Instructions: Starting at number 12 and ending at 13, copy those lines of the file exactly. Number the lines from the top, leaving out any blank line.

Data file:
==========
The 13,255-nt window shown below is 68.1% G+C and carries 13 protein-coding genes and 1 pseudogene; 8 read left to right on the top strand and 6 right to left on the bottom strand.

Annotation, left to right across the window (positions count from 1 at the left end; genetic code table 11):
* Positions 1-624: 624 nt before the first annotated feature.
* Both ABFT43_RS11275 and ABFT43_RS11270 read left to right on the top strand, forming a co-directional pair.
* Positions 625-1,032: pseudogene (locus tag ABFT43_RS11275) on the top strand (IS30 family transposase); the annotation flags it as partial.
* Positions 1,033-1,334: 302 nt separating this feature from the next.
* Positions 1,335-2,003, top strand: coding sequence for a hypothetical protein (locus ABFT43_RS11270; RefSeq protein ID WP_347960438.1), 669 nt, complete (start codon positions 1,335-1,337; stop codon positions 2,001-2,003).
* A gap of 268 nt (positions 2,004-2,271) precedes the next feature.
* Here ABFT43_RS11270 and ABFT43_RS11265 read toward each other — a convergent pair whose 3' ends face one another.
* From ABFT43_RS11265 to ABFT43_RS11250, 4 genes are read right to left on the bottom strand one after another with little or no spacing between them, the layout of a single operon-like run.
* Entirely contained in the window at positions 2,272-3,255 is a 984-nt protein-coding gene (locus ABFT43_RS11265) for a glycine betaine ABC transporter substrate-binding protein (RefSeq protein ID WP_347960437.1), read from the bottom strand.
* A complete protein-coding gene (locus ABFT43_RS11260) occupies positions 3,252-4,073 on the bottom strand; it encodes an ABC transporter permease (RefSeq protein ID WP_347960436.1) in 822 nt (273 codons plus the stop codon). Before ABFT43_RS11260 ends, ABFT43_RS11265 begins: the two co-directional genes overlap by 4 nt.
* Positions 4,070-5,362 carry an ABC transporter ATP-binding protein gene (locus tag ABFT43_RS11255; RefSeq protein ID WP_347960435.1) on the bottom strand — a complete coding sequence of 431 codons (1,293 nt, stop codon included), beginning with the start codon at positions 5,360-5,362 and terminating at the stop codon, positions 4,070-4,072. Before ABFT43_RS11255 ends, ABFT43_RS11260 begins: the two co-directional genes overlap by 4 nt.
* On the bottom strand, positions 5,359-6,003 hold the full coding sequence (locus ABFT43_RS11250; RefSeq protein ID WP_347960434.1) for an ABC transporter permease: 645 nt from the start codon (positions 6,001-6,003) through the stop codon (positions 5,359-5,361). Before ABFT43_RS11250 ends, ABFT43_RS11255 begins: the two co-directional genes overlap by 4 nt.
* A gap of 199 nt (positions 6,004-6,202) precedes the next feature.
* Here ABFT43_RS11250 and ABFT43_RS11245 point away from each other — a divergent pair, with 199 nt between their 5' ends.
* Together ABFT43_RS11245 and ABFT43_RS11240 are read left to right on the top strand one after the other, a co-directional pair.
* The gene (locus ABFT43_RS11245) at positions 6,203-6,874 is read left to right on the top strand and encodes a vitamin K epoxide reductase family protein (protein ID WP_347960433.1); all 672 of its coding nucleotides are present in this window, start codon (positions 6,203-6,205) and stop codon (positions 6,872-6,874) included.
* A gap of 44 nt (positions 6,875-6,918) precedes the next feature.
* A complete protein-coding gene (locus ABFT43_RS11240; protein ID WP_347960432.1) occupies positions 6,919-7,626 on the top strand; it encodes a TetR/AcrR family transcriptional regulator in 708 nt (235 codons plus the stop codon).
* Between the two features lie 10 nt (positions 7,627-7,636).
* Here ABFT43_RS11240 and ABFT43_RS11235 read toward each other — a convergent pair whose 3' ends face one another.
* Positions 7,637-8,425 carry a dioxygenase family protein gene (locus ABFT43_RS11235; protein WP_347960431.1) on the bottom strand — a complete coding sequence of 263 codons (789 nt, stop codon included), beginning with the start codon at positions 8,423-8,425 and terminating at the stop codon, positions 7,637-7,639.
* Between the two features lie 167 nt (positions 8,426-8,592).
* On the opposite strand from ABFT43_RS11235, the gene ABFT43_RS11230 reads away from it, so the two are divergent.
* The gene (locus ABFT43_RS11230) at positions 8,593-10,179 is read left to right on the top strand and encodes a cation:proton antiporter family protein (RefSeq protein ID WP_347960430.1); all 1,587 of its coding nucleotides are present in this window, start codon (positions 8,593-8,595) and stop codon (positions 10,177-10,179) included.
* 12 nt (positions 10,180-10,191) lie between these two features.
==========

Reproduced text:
* A complete protein-coding gene (locus ABFT43_RS11260) occupies positions 3,252-4,073 on the bottom strand; it encodes an ABC transporter permease (RefSeq protein ID WP_347960436.1) in 822 nt (273 codons plus the stop codon). Before ABFT43_RS11260 ends, ABFT43_RS11265 begins: the two co-directional genes overlap by 4 nt.
* Positions 4,070-5,362 carry an ABC transporter ATP-binding protein gene (locus tag ABFT43_RS11255; RefSeq protein ID WP_347960435.1) on the bottom strand — a complete coding sequence of 431 codons (1,293 nt, stop codon included), beginning with the start codon at positions 5,360-5,362 and terminating at the stop codon, positions 4,070-4,072. Before ABFT43_RS11255 ends, ABFT43_RS11260 begins: the two co-directional genes overlap by 4 nt.